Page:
.

The **Coarse Frequency Compensation** subsystem corrects the input signal with a rough estimate of the frequency offset. The following diagram shows the **Find Frequency Offset** subsystem in the **Coarse Frequency Compensation** subsystem. This subsystem uses a baseband QPSK signal with a designated phase index
, frequency offset
and phase offset
expressed as
,
. First, the subsystem raises the input signal to the power of four to obtain
, which is not a function of the QPSK modulation. Then it performs an FFT on the modulation-independent signal to estimate the tone at four times the frequency offset. After dividing the estimate by four, the **Phase/Frequency Offset** library block corrects the frequency offset. There is usually a residual frequency offset even after the coarse frequency compensation, which would cause a slow rotation of the constellation. The **Fine Frequency Compensation** subsystem compensates for this residual frequency.

The Fine Frequency Compensation subsystem implements a phase-locked loop (PLL), described in Chapter 7 of [ 1 ], to track the residual frequency offset and the phase offset in the input signal, as shown in the following figure. The PLL uses a **Direct Digital Synthesizer (DDS)** to generate the compensating phase that offsets the residual frequency and phase offsets. The phase offset estimate from **DDS** is the integral of the phase error output of the **Loop Filter**.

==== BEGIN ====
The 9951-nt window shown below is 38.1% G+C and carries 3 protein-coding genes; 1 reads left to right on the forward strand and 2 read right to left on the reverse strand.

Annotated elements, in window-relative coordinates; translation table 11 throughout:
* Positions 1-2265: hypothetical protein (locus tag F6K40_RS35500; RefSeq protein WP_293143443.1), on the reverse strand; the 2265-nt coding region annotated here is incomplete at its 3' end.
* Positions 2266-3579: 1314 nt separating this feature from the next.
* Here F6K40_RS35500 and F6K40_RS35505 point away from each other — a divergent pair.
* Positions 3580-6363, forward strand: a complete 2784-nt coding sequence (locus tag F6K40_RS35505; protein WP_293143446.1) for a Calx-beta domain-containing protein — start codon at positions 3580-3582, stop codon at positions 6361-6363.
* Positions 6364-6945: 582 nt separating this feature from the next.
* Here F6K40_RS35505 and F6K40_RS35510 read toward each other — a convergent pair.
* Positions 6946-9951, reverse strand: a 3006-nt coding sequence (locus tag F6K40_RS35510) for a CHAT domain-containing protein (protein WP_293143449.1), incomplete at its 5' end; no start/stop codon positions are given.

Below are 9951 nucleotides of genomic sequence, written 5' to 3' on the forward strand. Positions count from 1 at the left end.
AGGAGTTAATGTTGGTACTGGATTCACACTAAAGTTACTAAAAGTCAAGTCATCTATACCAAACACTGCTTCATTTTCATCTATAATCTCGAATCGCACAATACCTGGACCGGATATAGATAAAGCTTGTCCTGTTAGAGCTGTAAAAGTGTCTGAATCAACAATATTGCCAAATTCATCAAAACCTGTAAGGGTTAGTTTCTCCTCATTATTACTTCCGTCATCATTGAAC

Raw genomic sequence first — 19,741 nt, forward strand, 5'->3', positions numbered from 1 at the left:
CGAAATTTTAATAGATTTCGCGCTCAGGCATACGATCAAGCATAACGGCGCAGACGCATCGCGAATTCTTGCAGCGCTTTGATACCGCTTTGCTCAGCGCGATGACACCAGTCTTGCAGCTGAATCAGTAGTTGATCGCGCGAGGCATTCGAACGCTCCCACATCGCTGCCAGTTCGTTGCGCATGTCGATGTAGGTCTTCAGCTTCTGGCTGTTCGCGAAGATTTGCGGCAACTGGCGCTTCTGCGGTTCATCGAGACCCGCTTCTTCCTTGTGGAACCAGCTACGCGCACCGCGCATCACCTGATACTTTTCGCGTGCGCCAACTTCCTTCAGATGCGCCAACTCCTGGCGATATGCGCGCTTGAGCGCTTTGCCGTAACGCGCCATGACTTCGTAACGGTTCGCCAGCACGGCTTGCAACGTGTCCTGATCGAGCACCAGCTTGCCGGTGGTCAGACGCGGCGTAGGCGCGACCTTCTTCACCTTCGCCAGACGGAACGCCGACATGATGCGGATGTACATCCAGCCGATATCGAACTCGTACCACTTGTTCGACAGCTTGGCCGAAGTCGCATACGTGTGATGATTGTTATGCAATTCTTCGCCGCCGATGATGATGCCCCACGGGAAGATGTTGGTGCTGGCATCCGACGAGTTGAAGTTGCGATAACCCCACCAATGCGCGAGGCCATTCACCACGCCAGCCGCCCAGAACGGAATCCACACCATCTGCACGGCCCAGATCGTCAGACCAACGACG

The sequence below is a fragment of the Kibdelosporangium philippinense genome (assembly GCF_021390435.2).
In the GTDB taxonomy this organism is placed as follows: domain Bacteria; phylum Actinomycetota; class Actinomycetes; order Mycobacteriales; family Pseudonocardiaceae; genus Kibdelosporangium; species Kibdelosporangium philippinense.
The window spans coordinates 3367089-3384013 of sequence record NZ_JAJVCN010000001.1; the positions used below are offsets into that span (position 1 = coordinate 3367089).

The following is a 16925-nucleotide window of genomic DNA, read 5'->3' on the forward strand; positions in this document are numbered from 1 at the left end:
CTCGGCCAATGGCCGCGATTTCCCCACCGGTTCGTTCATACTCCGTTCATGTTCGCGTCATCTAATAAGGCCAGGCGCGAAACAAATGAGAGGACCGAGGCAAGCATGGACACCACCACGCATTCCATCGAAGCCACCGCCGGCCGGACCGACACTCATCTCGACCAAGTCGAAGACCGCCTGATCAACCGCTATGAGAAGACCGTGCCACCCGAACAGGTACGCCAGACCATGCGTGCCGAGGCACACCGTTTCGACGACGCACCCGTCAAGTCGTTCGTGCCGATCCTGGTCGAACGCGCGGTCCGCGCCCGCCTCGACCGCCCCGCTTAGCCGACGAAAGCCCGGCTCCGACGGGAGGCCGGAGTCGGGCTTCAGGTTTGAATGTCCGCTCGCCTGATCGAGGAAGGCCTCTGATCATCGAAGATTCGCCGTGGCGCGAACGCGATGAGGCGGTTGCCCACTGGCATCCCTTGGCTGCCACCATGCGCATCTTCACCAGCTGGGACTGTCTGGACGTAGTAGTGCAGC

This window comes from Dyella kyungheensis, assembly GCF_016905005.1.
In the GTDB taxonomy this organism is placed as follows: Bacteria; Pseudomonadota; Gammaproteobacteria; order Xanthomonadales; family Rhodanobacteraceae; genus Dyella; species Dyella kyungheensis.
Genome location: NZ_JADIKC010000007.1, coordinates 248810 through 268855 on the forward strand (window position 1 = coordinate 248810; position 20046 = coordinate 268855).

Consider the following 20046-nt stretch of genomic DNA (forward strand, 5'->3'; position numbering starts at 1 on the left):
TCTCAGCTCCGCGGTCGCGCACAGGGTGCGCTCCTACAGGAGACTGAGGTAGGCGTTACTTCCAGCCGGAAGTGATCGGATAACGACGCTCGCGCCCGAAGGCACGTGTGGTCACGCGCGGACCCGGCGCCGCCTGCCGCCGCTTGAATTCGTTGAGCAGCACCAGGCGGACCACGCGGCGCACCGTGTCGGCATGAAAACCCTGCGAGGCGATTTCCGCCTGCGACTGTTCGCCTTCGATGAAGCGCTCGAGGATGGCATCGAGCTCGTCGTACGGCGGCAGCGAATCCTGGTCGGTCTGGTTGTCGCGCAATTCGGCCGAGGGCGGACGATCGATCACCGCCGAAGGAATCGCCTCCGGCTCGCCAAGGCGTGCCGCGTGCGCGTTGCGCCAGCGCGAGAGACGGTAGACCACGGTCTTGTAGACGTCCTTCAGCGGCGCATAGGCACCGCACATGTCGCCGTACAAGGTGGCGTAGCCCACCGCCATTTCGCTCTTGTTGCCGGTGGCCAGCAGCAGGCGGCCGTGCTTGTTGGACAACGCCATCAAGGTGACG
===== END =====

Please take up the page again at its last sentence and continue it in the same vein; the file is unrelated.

A maximum likelihood **Phase Error Detector (PED)** , described in Chapter 7.2.2 of [ 1 ], generates the phase error. A tunable proportional-plus-integral **Loop Filter** , described in Appendix C.2 of [ 1 ] filters the error signal and then feeds it into the **DDS**. The *Loop Bandwidth* (normalized by the sample rate) and the *Loop Damping Factor* are tunable for the **Loop Filter**. The default normalized loop bandwidth is set to 0.01 and the default damping factor is set to unity (critical damping) so that the PLL quickly locks to the intended phase while introducing little phase noise.